I recently heard a popular Christian speaker tell of a “rich spiritual exercise” he began practicing in secret. A friend of his encouraged him for years to try it, and for years he resisted. Finally, he gave it a shot. And he loves it.
The friend who introduced him to the spiritual practice is an Eastern Guru, and the exercises themselves are born out of Eastern Mysticism. At first, the popular speaker feared mixing eastern religion with Christianity, but afterward he spoke of the wonderful, inner-peace he feels. “The proof,” he preached, “is in the pudding; ‘We’ll know it by its fruit.’”
When he indulges in these practices, he asserts he “is more kind to himself, has learned to receive, has discovered his self-worth, grown in self-love,” and is “growing in heroic self-care.”
He concluded, “It’s only stupid if it doesn’t work.”
When it Seems Not to Work
A pastor who read Hearing God in Conversation recently told me about “learning to know God’s will.” Ten years ago, he felt called to a smaller, poorer church. When he accepted the invitation, he and his wife put up their suburban house for sale and bought a house in the city.
Their old house took twenty-six months to sell. A bridge loan handled the double-payments.
God’s delay bewildered them. They thought they heard his guidance, they priced their old house fairly, it was a seller’s market, and the darn old house sat there empty. After it finally sold, they had five years of extra monthly expenses before they paid off the loan.
Whenever they asked God about it, they sensed him say, “My thoughts are not your thoughts, neither are your ways my ways, declares the Lord.” Thought provoking but hardly inner-peace.
When the bridge loan was finally paid off, they found they liked their simpler lifestyle. Instead of buying a new car, they gave that monthly money to a missionary in Ghana. When they told their story to the congregation, many of them began to donate more also.
Soon, the church itself donated over 30% of their monthly income to missions and charities.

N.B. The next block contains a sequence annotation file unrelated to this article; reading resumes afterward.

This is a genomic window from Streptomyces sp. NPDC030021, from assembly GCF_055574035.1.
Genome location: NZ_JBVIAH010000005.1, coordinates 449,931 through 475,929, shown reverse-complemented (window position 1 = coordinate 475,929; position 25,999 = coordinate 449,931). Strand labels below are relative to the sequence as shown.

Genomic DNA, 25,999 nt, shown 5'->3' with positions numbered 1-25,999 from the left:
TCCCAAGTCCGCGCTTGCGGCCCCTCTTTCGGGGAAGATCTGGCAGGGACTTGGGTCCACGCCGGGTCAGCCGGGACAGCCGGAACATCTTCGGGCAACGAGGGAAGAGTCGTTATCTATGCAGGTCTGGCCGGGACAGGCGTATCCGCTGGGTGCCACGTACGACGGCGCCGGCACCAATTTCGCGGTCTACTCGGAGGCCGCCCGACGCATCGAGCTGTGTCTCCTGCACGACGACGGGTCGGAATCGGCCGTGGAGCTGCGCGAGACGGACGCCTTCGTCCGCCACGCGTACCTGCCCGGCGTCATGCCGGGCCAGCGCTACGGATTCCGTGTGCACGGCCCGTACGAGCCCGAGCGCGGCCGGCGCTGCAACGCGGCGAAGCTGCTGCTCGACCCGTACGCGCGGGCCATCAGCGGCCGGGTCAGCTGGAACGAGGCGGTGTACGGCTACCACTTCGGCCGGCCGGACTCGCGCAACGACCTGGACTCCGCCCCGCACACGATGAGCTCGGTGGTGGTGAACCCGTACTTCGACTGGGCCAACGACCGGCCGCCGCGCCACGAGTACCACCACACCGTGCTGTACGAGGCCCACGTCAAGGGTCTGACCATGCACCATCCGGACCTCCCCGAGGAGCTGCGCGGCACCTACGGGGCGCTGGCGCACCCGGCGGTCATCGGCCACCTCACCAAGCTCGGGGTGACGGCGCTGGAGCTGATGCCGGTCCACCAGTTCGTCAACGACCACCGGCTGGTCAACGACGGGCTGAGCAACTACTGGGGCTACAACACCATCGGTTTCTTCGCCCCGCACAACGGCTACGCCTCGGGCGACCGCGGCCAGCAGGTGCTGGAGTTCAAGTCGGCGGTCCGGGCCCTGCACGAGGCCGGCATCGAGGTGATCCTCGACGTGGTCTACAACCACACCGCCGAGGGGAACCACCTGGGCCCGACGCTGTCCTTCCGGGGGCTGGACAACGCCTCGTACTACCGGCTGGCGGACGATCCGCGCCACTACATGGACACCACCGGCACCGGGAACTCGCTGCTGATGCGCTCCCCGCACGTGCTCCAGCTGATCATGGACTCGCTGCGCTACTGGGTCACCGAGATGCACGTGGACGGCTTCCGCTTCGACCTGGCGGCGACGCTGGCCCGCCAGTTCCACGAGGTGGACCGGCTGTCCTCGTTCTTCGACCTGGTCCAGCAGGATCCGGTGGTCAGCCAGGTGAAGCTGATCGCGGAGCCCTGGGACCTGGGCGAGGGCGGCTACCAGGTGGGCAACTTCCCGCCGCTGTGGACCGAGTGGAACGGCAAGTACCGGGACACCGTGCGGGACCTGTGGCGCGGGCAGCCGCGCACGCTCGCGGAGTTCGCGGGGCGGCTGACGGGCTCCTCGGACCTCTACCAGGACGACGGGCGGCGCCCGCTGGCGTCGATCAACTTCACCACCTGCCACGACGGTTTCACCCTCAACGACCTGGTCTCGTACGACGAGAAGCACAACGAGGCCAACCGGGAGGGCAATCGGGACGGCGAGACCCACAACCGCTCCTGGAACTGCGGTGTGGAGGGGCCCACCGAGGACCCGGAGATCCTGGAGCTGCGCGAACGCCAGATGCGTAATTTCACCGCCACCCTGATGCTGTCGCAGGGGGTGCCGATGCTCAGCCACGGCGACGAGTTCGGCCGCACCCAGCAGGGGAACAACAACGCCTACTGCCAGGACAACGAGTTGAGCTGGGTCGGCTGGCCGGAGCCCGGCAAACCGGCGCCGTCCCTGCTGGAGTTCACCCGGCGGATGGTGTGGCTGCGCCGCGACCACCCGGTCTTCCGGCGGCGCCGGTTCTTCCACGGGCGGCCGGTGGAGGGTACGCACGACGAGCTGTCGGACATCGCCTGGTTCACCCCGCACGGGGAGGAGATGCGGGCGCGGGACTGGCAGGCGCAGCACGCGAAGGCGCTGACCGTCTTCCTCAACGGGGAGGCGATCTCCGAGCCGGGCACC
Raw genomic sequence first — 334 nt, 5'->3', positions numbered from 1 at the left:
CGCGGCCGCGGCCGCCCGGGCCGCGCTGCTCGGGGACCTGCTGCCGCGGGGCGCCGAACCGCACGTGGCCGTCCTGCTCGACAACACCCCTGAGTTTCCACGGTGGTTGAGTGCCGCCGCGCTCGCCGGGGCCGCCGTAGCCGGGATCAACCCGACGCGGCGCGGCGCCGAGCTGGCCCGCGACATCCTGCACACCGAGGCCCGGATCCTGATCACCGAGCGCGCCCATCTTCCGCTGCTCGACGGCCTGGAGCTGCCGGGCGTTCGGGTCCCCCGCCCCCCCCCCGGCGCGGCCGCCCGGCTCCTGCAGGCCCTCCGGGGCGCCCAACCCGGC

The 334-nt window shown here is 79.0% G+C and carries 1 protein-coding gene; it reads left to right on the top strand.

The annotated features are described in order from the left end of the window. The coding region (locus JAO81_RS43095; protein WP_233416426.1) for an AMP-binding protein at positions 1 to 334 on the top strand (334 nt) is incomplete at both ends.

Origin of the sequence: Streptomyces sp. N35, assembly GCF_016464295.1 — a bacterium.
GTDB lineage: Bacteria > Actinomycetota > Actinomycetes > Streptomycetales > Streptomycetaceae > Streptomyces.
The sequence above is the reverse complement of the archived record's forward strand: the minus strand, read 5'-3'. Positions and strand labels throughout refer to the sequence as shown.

The pastor concluded, “The fruit of God’s ways was to transform our minds to think more about other people: the local poor, our missionaries, and the people they care for. We could never have changed our own hearts in our own wisdom. It took adversity.”
God’s Ways Often Make No Sense
Obedience only shapes us when we disagree with God. When we agree with him, we obey our own reasoning because the alternatives themselves seem stupid. Only when God’s ways seem stupid have we begun to understand what obedience means. And what does God command?
Scripture prohibits mixing with other religions ten times more than it speaks against murder or adultery. Why so over the top? Because we naturally agree that violence and betrayal is bad, whereas idols disguise themselves by promising something good. To us, it seems intolerant to reject practices of other religions: how could a loving God forbid fruitful-spirituality?
Idols have eyes that can’t see, ears that don’t hear, and mouths that don’t speak (Ps. 115:5-8). They promise good that they cannot deliver. Yet we believe them. Christians today are abandoning faithfulness to God at the same rate our culture abandons marital fidelity.
Real spirituality is born in the fires of adversity, declining a good for the sake of the best, and God alone knows what that is. Jesus himself “learned obedience through suffering” (Heb. 5:8).
The fruit of that famous speaker was his increased self-focus, nurtured in an inner-peace of disobedience. The fruit of that poor pastor was an increased other-focus, nurtured in the suffering of obedience. “To walk out of His will is to walk into nowhere” (C. S. Lewis).
It’s only stupid if we don’t obey God’s way.